'Little pilot, big ships': Skill, experience guide harbor pilot as she navigates Tampa Bay

It’s one day after a full moon. The sea sparkles as a harbor pilot boat from Port Tampa Bay takes a 45-minute ride into the Gulf of Mexico at 3 a.m.
 
The pilot works an immensely important job, guiding huge ships under the Sunshine Skyway Bridge, up Tampa Bay, past Davis Islands, and through Seddon Channel -- this day in the dark with only the moon to light the way while most of Tampa sleeps.

It's a job that Pilot Carolyn Kurtz works with grace and a demeanor that perhaps only a woman can, a guardian of international ships coming into Tampa’s downtown.
 
Kurtz is the first and only female harbor pilot working in Tampa waters; she's an expert at navigating the massive loads of Carolyn Kurtz climbs onto a bulk cargo ship, part of her daily duties as a harbor pilot.cargo past other marine traffic, lighthouses, tiny islands, and sea creatures -- all dependent on the tide and the weather.
 
On this clear night in June with an 83 Degrees Media journalist tagging along, the harbor pilot boat pulls right up alongside an 857-foot Chinese shipping container, longer than Tampa’s tallest building by almost 300 feet.
 
A Chinese crew worker tosses a rope ladder over the massive ship’s edge down to Kurtz. The two boats move together with the sea. She reaches up carefully, wearing specially made gloves, grasping one hand onto the rope, releasing the other hand from the handrail of the pilot boat. This one transitional move between boats is potentially fatal with the threat of being crushed between ships and tossed about in the air and on the sea. Yet she’s done it thousands of times to help bring in America’s everyday supplies, from Brazilian orange juice to pineapples to fuel and furniture from far away places like China, Japan, Israel, and Switzerland.
 
“You always have to be careful,” Kurtz says. “It’s dangerous. Transitioning is the most dangerous part.”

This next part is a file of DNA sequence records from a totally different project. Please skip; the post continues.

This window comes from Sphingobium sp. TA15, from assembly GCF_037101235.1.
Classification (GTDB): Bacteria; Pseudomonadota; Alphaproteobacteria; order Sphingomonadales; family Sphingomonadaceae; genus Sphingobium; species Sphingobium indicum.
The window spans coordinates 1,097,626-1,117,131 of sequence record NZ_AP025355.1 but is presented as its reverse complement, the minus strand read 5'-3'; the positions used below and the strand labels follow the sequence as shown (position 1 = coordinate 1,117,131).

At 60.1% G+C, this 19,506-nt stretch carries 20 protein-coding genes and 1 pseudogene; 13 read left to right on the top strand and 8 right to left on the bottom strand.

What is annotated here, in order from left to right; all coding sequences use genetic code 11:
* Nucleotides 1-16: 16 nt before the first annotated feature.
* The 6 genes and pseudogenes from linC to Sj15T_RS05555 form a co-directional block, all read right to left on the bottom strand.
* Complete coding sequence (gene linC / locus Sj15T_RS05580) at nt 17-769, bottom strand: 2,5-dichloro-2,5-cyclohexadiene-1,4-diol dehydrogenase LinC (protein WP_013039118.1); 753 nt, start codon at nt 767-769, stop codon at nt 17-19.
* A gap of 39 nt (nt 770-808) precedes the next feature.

Safely on board
 
She arrives on the ship to scents from the Far East, coupled with the familiar smell of the sea. Words on the elevator are written in Chinese, and artwork adorning the ship’s interior gives glimpses of China. The crew of more than two dozen men on a ship that moves 3,000 containers around the world offers her and her guest a choice of steaming pots of green tea or coffee.
 
“Ninety percent of everything we own comes from China,” Kurtz says, referencing a book she read.
 
Twenty-one of the crew members are asleep, while four follow Kurtz's commands as they and their ship arrive in Tampa Bay. The men have been out at sea for 63 days before entering the Gulf of Mexico, traveling from Mumbai to Shanghai, through the Panama Canal to Houston and, finally, reaching Tampa.
 
Yang Yi Jun, the captain aboard the ship says Kurtz is only the 2nd female pilot he’s ever encountered, the first being Nancy Wagner in San Francisco.
 
Harbor Pilot Carolyn Kurtz carefully guides a Chinese ship into Port Tampa Bay.Kurtz and Wagner are among the first of 10 female harbor pilots in the United States (only one other works in Florida) and responsible for the safe navigation of cargo ships, tankers, cruise ships, and other international vessels. 
 
When Kurtz was young, captains often were surprised and sometimes weren't happy when she boarded their ships. According to ancient traditions, it was considered bad luck to have women aboard a ship, let alone navigate them.
 
“Being a female harbor pilot is more normalized these days,” she says.
 
Kurtz started as a chief mate in 1992. She was in her late-20s. There were no female captains back then.
 
Then Wagner became the first U.S. female captain, breaking the proverbial glass ceiling. Wagner, an inspiration to Kurtz, graduated from the U.S. Merchant Marine Academy in New York, the same school from which Kurtz later graduated. Wagner became a pilot in 1990, working San Francisco Bay. Kurtz started training to be a pilot in 1995 and has been doing it ever since.

Earning respect
 
Today Kurtz oozes competence and confidence, and rarely faces a challenge she can't handle. She has moved ships more than 3,700 times in 24 years working as a harbor pilot.
 
While it rarely happens these days, there have been occasions over her career in which she has received less-than-a-warm
reception for being female. 

“One captain just didn’t understand why I wasn’t at home having babies,” she says. View from inside the engine room of the ship navigated by Carolyn Kurtz.
 
She thought to herself, ‘That’s pretty risky insulting your pilot before we get to the dock,’ but she shrugs it off.
 
“I have a ship to drive,” she says. "It’s not my problem; the drama, the issues, the mindset.” She focuses on the task at hand.
 
“A big part of the job is putting the captain at ease,” she says. “Even if he’s not receptive, I’m what he’s got. Trust is vital, especially in case of emergencies.”